Azerbaijan sees shipments of transit oil from Kazakhstan through Baku-Tbilisi-Ceyhan (BTC) pipeline at 100,000 tonnes in 2021, slightly down from 106,000 tonnes shipped in 2020, a source at Azerbaijan’s state energy firm SOCAR told the Tribune.
The quantity of oil shipped through Georgia to Turkey declined to 132.6 million barrels from January to August this year, down from 146.8 million barrels in the same period last year, due to shrinking resources in Azerbaijan’s main Azeri-Chirag-Guneshli (ACG) oilfields and the COVID-19 pandemic’s impact on demand and production.
Azerbaijan uses the BTC pipeline to export its own oil as well as to transit oil from Kazakhstan and Turkmenistan.
The source at SOCAR said that Kazakhstan planned to use BTC for its oil from the North Buzachi onshore oilfield that was developed by Chinese companies CNPC and Sinopec.
Oil from the Buzachi oilfield has been shipped through the BTC next year for the first time since 2017, when 180,000 tonnes of oil was shipped via Azerbaijan, Georgia and Turkey. In January-July 2021, 71,000 tonnes of oil has been shipped through BTC, according to SOCAR.
The North Buzachi field was discovered in Kazakhstan’s Mangystau region, 250 km north-east of Aktau in 1975. Its recoverable oil reserves are estimated at 50-80 million tonnes, geological reserves – 220 million tonnes.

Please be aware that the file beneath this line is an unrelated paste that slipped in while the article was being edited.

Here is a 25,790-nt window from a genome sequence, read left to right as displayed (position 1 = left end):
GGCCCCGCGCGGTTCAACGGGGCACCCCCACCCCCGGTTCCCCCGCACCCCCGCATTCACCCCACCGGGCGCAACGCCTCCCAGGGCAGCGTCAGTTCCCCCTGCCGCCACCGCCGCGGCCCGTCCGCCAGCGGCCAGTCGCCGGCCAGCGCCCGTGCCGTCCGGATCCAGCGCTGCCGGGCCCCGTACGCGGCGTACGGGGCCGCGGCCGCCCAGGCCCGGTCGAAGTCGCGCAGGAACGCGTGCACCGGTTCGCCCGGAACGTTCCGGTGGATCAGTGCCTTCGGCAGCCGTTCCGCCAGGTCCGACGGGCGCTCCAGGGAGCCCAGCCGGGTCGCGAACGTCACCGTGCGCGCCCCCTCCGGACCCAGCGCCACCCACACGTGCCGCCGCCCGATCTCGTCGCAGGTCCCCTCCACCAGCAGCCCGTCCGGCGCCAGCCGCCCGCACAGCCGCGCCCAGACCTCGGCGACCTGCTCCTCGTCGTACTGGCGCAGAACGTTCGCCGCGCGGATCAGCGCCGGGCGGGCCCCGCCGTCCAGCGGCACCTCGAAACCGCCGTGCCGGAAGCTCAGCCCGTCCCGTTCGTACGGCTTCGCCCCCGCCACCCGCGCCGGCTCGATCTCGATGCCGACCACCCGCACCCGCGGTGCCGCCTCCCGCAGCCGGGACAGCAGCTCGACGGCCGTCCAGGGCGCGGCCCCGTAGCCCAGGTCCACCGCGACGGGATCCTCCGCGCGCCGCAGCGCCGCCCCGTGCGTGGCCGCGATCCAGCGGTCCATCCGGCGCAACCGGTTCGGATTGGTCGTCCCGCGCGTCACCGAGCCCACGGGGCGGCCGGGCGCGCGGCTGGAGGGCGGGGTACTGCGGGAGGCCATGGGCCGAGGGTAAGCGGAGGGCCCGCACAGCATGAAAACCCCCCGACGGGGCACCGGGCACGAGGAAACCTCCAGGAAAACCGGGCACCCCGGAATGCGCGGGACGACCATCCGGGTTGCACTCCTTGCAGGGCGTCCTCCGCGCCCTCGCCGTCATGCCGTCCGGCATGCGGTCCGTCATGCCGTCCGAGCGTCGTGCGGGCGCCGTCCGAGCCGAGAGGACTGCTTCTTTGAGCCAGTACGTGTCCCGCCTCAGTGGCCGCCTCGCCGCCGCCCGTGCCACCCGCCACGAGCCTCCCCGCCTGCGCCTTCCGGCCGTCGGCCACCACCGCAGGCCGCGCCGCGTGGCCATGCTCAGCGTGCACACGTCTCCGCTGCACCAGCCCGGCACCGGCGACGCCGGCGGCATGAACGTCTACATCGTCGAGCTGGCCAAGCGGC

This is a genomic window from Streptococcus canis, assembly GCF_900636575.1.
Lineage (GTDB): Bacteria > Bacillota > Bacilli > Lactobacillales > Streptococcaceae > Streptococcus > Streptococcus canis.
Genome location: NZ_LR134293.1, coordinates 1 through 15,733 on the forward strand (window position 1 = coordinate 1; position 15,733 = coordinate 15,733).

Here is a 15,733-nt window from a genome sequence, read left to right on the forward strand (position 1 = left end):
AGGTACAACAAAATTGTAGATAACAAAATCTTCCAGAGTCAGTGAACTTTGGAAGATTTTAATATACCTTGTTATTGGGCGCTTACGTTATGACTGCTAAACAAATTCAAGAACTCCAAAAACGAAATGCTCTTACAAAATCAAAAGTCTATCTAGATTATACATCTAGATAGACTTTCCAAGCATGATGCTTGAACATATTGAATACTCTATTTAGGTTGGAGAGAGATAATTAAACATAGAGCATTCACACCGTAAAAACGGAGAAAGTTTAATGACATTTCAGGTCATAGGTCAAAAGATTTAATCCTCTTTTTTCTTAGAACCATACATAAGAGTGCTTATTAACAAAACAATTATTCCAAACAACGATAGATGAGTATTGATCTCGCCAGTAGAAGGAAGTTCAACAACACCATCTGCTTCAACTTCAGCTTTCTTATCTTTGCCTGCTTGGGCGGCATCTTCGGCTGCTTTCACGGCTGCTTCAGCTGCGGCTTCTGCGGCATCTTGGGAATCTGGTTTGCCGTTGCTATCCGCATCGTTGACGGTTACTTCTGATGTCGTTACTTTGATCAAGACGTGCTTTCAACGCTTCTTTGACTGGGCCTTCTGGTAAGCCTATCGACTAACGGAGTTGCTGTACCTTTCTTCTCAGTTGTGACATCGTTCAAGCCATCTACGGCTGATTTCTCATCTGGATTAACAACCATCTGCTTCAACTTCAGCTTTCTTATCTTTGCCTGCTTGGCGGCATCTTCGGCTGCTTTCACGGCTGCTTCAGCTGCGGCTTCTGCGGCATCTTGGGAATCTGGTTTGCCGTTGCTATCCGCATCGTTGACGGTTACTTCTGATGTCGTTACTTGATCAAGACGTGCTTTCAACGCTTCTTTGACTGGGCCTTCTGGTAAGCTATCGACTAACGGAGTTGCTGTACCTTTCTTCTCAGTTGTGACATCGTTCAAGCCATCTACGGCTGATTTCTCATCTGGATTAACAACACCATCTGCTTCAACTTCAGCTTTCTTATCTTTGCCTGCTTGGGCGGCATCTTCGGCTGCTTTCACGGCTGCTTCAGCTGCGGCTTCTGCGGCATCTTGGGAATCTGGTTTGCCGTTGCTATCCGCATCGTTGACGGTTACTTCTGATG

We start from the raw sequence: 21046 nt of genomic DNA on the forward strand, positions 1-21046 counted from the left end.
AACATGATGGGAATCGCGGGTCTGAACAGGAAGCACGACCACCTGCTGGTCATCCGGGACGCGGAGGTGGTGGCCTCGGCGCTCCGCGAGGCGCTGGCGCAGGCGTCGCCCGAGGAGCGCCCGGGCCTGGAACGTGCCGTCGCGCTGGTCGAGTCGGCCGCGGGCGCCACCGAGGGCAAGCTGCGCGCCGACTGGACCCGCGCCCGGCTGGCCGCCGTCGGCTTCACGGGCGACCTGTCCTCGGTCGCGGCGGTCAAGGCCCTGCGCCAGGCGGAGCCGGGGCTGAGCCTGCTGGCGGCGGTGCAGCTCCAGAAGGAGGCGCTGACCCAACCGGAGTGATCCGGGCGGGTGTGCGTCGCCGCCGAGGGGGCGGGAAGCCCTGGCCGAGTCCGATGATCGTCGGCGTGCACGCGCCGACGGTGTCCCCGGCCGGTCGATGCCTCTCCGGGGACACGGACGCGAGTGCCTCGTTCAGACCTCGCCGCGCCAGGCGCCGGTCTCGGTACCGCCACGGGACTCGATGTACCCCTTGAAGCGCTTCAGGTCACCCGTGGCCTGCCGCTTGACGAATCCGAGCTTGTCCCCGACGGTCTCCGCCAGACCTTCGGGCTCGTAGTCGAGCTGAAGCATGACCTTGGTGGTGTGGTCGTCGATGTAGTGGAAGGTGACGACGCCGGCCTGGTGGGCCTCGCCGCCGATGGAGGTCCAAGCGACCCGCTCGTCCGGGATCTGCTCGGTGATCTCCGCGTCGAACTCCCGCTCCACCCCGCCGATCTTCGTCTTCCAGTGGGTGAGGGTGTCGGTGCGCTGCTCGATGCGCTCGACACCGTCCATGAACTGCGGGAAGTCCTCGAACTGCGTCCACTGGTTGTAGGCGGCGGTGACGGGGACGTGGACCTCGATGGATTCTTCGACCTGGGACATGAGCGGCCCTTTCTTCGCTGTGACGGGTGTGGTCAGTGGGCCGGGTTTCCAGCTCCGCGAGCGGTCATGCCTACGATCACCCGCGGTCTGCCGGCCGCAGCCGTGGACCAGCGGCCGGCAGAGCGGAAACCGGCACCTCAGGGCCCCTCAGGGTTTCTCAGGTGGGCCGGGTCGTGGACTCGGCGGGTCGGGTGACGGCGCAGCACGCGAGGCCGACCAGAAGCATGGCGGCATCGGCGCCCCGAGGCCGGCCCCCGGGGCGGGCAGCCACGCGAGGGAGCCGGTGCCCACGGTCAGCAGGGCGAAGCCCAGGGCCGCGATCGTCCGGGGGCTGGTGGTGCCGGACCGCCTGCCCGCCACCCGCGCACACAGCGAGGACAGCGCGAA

In 2008-2016, Kazakhstan was using the BTC pipeline to export its oil from major Tengiz oilfield to Mediterranean markets, but in 2017 rerouted it to the CPC pipeline via Russia.
Azerbaijan hopes to get additional volumes of oil from Kazakhstan’s giant Kashagan oilfield in 2023-2024 to be shipped through the BTC.
The country is ready to offer Kazakhstan other oil export routes – via Georgia by rail, through the Baku-Supsa pipeline and via Russia through the Baku-Novorossiisk pipeline, said the source, who did not want to be identified.
He said that the transit of oil from Kazakhstan via Azerbaijan was associated with a problematic difference in oil grades in the two countries as well as the lack of logistics to the ports of Azerbaijan, or its extremely high cost.
“Nevertheless, we continue discussions on the mutual and optimal use of transport capacities and export routes of both sides,” he said.